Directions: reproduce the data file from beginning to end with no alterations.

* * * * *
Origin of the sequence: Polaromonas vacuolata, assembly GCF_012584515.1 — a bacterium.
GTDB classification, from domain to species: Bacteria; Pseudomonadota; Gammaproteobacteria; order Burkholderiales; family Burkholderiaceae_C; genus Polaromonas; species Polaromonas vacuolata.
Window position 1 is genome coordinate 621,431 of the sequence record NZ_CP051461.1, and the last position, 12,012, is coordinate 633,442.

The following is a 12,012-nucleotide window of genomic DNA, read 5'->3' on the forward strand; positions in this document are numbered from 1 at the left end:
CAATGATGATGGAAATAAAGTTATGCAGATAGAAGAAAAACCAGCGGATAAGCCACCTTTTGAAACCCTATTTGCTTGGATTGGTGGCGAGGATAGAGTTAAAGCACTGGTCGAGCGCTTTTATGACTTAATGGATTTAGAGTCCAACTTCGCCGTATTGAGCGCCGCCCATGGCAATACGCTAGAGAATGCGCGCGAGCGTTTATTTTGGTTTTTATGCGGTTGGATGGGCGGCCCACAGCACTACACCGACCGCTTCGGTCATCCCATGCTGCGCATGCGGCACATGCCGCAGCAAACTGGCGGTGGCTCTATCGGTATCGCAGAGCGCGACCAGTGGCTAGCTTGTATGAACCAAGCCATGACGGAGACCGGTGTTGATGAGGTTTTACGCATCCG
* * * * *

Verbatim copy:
Origin of the sequence: Polaromonas vacuolata, assembly GCF_012584515.1 — a bacterium.
GTDB classification, from domain to species: Bacteria; Pseudomonadota; Gammaproteobacteria; order Burkholderiales; family Burkholderiaceae_C; genus Polaromonas; species Polaromonas vacuolata.
Window position 1 is genome coordinate 621,431 of the sequence record NZ_CP051461.1, and the last position, 12,012, is coordinate 633,442.

The following is a 12,012-nucleotide window of genomic DNA, read 5'->3' on the forward strand; positions in this document are numbered from 1 at the left end:
CAATGATGATGGAAATAAAGTTATGCAGATAGAAGAAAAACCAGCGGATAAGCCACCTTTTGAAACCCTATTTGCTTGGATTGGTGGCGAGGATAGAGTTAAAGCACTGGTCGAGCGCTTTTATGACTTAATGGATTTAGAGTCCAACTTCGCCGTATTGAGCGCCGCCCATGGCAATACGCTAGAGAATGCGCGCGAGCGTTTATTTTGGTTTTTATGCGGTTGGATGGGCGGCCCACAGCACTACACCGACCGCTTCGGTCATCCCATGCTGCGCATGCGGCACATGCCGCAGCAAACTGGCGGTGGCTCTATCGGTATCGCAGAGCGCGACCAGTGGCTAGCTTGTATGAACCAAGCCATGACGGAGACCGGTGTTGATGAGGTTTTACGCATCCG